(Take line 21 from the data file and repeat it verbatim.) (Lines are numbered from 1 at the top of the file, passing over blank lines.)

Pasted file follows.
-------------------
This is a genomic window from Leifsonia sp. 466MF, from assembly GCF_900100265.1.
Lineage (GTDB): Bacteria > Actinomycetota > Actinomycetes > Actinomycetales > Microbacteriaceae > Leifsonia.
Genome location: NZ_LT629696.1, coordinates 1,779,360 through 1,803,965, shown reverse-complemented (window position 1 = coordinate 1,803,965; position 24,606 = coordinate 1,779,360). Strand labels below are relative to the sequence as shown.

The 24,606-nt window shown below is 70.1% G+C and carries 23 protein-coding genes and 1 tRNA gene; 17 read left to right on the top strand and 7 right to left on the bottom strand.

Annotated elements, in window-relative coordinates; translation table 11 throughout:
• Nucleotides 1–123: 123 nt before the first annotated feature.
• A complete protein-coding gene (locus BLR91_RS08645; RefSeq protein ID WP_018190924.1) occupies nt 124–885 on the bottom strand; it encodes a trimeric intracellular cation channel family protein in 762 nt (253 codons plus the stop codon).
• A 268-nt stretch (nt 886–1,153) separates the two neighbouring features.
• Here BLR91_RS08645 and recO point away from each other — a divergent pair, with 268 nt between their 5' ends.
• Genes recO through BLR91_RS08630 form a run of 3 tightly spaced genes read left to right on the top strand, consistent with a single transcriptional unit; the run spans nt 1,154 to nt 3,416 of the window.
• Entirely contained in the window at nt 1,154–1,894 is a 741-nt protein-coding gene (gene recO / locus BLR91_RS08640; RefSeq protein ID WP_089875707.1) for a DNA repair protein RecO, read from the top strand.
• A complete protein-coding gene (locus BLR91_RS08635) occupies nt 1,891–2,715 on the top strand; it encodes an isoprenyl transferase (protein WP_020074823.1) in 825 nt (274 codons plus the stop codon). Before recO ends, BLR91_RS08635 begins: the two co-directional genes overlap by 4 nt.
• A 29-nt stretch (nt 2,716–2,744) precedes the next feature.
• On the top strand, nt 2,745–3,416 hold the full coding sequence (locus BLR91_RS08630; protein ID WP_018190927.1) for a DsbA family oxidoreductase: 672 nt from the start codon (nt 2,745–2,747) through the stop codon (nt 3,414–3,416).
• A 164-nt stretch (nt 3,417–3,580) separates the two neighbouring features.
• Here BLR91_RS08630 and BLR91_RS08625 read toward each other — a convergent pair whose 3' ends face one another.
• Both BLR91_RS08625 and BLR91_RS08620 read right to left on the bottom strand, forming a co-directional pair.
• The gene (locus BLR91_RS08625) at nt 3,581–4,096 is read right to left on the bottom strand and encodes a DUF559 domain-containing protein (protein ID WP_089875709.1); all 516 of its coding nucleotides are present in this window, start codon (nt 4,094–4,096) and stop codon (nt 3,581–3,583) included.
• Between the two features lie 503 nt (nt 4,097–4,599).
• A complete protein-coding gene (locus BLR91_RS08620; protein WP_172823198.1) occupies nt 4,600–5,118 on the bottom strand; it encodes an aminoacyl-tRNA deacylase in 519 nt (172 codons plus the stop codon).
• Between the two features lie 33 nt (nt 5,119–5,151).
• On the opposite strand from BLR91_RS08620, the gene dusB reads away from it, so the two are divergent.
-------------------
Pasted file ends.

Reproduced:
• Between the two features lie 33 nt (nt 5,119–5,151).